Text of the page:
On May 25, Dr. Lenny Ramsey, an assistant professor of physical therapy, finished third with a time of 10:10:48 in what’s been called the toughest Ironman race in the world: the Lanzarote in Spain. Ironman races consist of swimming, biking and running.
“It’s hilly and windy because it’s on an island, and that was not easy. The first day I got on the bike, it was bit of a shocker. I had trained inside here, and it was gusty winds of up to 50 to 60 mph. It took a couple days to settle in,
and it was pretty rough,” she said.
Luckily, Ramsey was well-prepared. “For Spain, I was in maximum training for over 25 hours a week. I plan out my week; I get up at 5 a.m., seven days a week, to get training in before work.” She maintains the same schedule on weekends to keep her sleep schedule consistent.
Ramsey, 33, began competing just five years ago, and this is her third season as a pro. A member of the #iracelikeagirl pro team, she is coached by QT2 Systems. Transitioning from amateur to professional triathlete meant setting new expectations.
“A lot of people in the sport are fairly Type A, but if you want to make it in the pro field and compete there, you have to accept the fact that you’re also going to lose,” Ramsey said. “As an amateur, I won races. When I went pro, I was at the bottom of the pack. All of a sudden, you’re not the fastest one out on the field, but I like the challenge. I try to stick in the top 10.”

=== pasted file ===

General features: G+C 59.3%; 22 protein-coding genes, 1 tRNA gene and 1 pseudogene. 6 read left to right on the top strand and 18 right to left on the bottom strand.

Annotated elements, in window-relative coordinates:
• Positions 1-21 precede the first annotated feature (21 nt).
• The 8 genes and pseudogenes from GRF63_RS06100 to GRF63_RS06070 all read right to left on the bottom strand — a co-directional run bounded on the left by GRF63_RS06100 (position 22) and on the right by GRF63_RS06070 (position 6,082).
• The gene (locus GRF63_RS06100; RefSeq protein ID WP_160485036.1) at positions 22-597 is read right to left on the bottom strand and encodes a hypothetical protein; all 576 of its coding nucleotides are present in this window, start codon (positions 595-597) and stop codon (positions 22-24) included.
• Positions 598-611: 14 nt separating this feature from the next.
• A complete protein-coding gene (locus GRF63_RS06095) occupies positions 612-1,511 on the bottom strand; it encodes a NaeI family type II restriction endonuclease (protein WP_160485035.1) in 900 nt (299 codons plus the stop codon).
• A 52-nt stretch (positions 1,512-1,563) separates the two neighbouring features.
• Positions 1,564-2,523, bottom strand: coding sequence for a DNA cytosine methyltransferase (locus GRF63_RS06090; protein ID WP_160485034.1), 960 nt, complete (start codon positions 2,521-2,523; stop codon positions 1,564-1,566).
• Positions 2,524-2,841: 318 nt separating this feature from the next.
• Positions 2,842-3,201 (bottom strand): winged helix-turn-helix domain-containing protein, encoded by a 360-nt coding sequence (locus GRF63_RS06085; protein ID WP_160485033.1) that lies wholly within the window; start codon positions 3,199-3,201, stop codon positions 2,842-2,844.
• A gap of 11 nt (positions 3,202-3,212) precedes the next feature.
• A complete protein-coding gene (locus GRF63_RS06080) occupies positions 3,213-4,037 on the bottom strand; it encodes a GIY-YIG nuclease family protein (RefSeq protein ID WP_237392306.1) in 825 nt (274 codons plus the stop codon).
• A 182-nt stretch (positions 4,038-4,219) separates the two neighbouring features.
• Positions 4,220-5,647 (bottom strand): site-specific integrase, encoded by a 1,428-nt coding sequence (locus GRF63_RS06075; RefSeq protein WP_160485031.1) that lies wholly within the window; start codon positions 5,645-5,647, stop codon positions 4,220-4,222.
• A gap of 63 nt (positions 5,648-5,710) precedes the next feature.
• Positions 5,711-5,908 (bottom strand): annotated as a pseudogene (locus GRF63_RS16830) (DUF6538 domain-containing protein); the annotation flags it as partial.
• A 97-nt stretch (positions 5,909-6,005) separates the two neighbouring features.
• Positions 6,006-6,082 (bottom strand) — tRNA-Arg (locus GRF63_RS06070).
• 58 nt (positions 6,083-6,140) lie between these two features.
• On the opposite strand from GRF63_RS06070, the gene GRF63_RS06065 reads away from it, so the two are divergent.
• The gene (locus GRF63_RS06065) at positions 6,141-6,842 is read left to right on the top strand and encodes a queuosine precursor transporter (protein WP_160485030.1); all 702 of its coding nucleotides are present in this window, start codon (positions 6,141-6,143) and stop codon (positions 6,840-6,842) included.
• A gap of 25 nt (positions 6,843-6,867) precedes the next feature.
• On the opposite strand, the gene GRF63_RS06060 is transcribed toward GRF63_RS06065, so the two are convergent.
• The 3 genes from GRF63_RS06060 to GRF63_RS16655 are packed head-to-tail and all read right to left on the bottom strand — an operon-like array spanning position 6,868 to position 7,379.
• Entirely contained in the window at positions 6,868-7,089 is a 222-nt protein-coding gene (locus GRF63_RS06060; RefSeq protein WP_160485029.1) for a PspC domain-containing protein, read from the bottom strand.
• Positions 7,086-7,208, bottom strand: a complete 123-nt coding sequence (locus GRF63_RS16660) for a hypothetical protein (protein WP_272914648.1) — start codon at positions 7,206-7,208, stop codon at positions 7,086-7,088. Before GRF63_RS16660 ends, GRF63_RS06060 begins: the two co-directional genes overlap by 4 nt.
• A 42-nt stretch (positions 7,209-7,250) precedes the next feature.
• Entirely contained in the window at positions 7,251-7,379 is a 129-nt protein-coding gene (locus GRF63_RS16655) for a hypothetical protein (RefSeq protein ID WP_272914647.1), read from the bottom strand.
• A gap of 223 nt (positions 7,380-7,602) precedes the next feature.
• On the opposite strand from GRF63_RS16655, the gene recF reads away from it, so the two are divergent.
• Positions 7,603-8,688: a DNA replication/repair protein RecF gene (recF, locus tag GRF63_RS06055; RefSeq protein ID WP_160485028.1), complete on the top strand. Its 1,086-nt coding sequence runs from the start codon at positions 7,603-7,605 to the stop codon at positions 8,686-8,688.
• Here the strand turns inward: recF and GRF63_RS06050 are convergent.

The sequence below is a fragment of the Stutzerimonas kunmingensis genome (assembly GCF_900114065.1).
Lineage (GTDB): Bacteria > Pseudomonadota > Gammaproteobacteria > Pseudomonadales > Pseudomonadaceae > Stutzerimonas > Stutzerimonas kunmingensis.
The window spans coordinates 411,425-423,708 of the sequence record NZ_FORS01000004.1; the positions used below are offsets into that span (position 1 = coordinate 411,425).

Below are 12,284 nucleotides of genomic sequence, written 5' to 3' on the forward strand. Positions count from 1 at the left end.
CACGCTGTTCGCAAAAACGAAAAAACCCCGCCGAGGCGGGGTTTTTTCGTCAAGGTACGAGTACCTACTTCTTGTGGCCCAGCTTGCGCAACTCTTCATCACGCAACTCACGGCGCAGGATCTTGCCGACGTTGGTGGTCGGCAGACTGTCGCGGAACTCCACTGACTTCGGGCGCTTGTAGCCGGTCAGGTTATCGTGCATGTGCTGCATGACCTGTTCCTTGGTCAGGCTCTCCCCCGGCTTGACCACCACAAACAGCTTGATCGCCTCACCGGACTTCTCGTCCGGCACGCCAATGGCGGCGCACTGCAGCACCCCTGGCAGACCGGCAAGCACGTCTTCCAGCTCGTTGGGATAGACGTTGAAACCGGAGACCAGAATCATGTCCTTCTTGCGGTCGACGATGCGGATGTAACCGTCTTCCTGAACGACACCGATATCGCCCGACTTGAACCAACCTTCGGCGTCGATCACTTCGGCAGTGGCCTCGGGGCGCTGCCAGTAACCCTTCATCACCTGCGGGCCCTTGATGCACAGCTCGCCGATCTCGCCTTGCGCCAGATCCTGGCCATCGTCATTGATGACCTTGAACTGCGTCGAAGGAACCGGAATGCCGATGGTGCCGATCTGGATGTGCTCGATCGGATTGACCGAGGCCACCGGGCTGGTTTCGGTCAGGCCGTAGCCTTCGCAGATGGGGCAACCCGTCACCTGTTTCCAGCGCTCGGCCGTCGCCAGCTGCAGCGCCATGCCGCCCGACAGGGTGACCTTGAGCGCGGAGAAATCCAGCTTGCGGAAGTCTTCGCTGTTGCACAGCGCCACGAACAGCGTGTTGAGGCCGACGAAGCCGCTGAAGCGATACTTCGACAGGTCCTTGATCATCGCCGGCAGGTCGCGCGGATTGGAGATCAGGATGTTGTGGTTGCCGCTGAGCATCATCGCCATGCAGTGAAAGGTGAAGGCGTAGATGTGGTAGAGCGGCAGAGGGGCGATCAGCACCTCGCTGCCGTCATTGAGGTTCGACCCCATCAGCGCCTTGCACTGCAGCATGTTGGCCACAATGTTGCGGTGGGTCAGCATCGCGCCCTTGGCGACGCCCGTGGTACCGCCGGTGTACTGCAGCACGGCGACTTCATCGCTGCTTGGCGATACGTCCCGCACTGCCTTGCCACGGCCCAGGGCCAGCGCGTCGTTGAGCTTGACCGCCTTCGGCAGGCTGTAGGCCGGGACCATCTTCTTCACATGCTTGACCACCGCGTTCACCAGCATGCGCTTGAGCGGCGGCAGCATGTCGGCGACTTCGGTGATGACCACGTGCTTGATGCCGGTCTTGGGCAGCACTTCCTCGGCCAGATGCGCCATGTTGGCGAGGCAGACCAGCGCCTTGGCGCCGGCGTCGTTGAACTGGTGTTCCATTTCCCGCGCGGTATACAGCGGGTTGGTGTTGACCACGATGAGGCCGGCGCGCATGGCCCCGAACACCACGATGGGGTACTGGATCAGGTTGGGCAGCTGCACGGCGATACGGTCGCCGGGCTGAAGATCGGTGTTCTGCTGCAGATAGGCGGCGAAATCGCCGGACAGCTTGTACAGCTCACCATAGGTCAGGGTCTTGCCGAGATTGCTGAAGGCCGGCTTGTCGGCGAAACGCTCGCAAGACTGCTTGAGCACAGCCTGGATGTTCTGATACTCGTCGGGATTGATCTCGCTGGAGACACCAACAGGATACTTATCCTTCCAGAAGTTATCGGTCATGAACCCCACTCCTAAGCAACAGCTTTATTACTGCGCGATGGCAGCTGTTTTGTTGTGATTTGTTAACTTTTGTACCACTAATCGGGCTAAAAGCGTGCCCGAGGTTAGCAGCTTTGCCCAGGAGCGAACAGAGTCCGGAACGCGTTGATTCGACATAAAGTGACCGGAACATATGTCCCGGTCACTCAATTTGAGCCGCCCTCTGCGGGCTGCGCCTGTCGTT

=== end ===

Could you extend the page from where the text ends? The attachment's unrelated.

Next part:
Ramsey traveled to Spain 10 days early so she could accustom herself to the course, which included a 2.4-mile ocean swim, an 112-mile bike ride and a 26.2-mile run.
Unfortunately, a hip injury has sidelined her for now, but she’s still flying high. “Spain was an amazing experience because I was hoping for a good result, but I was not expecting a top three. I was very happy with that performance. It’s the closest I’ve ever gotten to first place; I was only 10 minutes behind the winner.”
What does the future hold for her after that success?
She hopes to qualify for the world championship Ironman World Championship in Kona, Hawaii, in 2020. But Ramsey, who grew up in the Netherlands and has a master’s and a Ph.D. in neuroscience—has no illusions about becoming a full-time pro athlete.
“It’s never been a priority to make it my living; I’m not worried about sponsorship,” she said. “I’m hoping if my hip holds together, to do this for another five years or so. One caveat is I need to enjoy it. It’s a hobby. I’m not doing it to make money, I’m doing it because I love it. Once that goes away, I’ll stop.”